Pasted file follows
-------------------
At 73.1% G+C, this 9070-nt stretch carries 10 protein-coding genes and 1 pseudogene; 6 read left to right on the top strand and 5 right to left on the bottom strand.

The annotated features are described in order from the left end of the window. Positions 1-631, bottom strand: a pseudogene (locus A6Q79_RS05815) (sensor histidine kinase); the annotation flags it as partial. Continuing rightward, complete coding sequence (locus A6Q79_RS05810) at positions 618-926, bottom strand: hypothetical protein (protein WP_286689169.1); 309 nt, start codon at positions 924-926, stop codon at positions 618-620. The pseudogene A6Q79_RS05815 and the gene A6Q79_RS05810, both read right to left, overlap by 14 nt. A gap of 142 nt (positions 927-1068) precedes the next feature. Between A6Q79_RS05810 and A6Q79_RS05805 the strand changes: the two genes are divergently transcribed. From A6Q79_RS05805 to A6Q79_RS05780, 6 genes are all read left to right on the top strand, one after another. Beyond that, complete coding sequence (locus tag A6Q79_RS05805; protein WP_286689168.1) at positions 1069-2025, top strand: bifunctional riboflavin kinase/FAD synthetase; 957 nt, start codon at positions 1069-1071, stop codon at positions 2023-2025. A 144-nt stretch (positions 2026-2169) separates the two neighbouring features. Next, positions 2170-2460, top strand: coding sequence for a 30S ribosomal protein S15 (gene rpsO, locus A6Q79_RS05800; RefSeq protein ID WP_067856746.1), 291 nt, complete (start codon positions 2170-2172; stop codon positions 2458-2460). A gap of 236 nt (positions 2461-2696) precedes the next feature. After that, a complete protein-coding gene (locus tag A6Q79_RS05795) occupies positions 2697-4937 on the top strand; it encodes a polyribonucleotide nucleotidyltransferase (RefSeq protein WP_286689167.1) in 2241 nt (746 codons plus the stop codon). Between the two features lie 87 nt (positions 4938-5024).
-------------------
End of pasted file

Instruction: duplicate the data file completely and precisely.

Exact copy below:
At 73.1% G+C, this 9070-nt stretch carries 10 protein-coding genes and 1 pseudogene; 6 read left to right on the top strand and 5 right to left on the bottom strand.

The annotated features are described in order from the left end of the window. Positions 1-631, bottom strand: a pseudogene (locus A6Q79_RS05815) (sensor histidine kinase); the annotation flags it as partial. Continuing rightward, complete coding sequence (locus A6Q79_RS05810) at positions 618-926, bottom strand: hypothetical protein (protein WP_286689169.1); 309 nt, start codon at positions 924-926, stop codon at positions 618-620. The pseudogene A6Q79_RS05815 and the gene A6Q79_RS05810, both read right to left, overlap by 14 nt. A gap of 142 nt (positions 927-1068) precedes the next feature. Between A6Q79_RS05810 and A6Q79_RS05805 the strand changes: the two genes are divergently transcribed. From A6Q79_RS05805 to A6Q79_RS05780, 6 genes are all read left to right on the top strand, one after another. Beyond that, complete coding sequence (locus tag A6Q79_RS05805; protein WP_286689168.1) at positions 1069-2025, top strand: bifunctional riboflavin kinase/FAD synthetase; 957 nt, start codon at positions 1069-1071, stop codon at positions 2023-2025. A 144-nt stretch (positions 2026-2169) separates the two neighbouring features. Next, positions 2170-2460, top strand: coding sequence for a 30S ribosomal protein S15 (gene rpsO, locus A6Q79_RS05800; RefSeq protein ID WP_067856746.1), 291 nt, complete (start codon positions 2170-2172; stop codon positions 2458-2460). A gap of 236 nt (positions 2461-2696) precedes the next feature. After that, a complete protein-coding gene (locus tag A6Q79_RS05795) occupies positions 2697-4937 on the top strand; it encodes a polyribonucleotide nucleotidyltransferase (RefSeq protein WP_286689167.1) in 2241 nt (746 codons plus the stop codon). Between the two features lie 87 nt (positions 4938-5024).